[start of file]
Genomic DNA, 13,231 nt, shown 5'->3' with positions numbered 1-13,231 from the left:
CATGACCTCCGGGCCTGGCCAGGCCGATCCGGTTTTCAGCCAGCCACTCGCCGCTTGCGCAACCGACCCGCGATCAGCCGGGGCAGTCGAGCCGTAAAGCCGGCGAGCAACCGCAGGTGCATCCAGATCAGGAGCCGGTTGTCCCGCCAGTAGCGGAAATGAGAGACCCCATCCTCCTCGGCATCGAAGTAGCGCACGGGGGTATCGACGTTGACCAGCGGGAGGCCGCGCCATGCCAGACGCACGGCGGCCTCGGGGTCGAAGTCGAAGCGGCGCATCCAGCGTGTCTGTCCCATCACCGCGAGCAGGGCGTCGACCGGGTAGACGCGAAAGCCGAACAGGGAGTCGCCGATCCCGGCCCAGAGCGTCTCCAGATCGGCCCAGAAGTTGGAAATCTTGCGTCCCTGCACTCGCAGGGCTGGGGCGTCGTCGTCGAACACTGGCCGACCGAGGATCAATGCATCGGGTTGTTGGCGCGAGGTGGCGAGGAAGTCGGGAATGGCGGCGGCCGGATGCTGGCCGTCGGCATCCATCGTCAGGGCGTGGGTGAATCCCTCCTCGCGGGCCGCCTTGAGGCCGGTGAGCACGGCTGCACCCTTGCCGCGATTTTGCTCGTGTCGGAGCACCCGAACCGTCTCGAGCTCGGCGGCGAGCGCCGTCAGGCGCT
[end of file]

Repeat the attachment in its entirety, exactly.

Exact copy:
Genomic DNA, 13,231 nt, shown 5'->3' with positions numbered 1-13,231 from the left:
CATGACCTCCGGGCCTGGCCAGGCCGATCCGGTTTTCAGCCAGCCACTCGCCGCTTGCGCAACCGACCCGCGATCAGCCGGGGCAGTCGAGCCGTAAAGCCGGCGAGCAACCGCAGGTGCATCCAGATCAGGAGCCGGTTGTCCCGCCAGTAGCGGAAATGAGAGACCCCATCCTCCTCGGCATCGAAGTAGCGCACGGGGGTATCGACGTTGACCAGCGGGAGGCCGCGCCATGCCAGACGCACGGCGGCCTCGGGGTCGAAGTCGAAGCGGCGCATCCAGCGTGTCTGTCCCATCACCGCGAGCAGGGCGTCGACCGGGTAGACGCGAAAGCCGAACAGGGAGTCGCCGATCCCGGCCCAGAGCGTCTCCAGATCGGCCCAGAAGTTGGAAATCTTGCGTCCCTGCACTCGCAGGGCTGGGGCGTCGTCGTCGAACACTGGCCGACCGAGGATCAATGCATCGGGTTGTTGGCGCGAGGTGGCGAGGAAGTCGGGAATGGCGGCGGCCGGATGCTGGCCGTCGGCATCCATCGTCAGGGCGTGGGTGAATCCCTCCTCGCGGGCCGCCTTGAGGCCGGTGAGCACGGCTGCACCCTTGCCGCGATTTTGCTCGTGTCGGAGCACCCGAACCGTCTCGAGCTCGGCGGCGAGCGCCGTCAGGCGCT